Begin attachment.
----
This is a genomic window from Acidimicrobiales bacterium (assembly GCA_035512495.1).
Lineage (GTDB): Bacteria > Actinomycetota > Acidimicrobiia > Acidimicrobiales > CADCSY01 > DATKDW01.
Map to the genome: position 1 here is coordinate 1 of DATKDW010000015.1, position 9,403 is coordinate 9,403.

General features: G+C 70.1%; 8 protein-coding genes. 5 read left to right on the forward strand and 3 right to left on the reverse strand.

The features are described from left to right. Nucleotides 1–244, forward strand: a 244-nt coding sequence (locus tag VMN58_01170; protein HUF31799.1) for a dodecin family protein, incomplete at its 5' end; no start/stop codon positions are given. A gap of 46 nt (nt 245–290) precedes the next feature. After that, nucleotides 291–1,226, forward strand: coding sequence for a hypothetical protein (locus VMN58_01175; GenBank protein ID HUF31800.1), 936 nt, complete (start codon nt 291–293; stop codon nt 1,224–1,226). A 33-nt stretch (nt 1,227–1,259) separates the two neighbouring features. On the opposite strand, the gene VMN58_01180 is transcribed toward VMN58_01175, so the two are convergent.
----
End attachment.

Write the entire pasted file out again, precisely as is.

This is a genomic window from Acidimicrobiales bacterium (assembly GCA_035512495.1).
Lineage (GTDB): Bacteria > Actinomycetota > Acidimicrobiia > Acidimicrobiales > CADCSY01 > DATKDW01.
Map to the genome: position 1 here is coordinate 1 of DATKDW010000015.1, position 9,403 is coordinate 9,403.

General features: G+C 70.1%; 8 protein-coding genes. 5 read left to right on the forward strand and 3 right to left on the reverse strand.

The features are described from left to right. Nucleotides 1–244, forward strand: a 244-nt coding sequence (locus tag VMN58_01170; protein HUF31799.1) for a dodecin family protein, incomplete at its 5' end; no start/stop codon positions are given. A gap of 46 nt (nt 245–290) precedes the next feature. After that, nucleotides 291–1,226, forward strand: coding sequence for a hypothetical protein (locus VMN58_01175; GenBank protein ID HUF31800.1), 936 nt, complete (start codon nt 291–293; stop codon nt 1,224–1,226). A 33-nt stretch (nt 1,227–1,259) separates the two neighbouring features. On the opposite strand, the gene VMN58_01180 is transcribed toward VMN58_01175, so the two are convergent.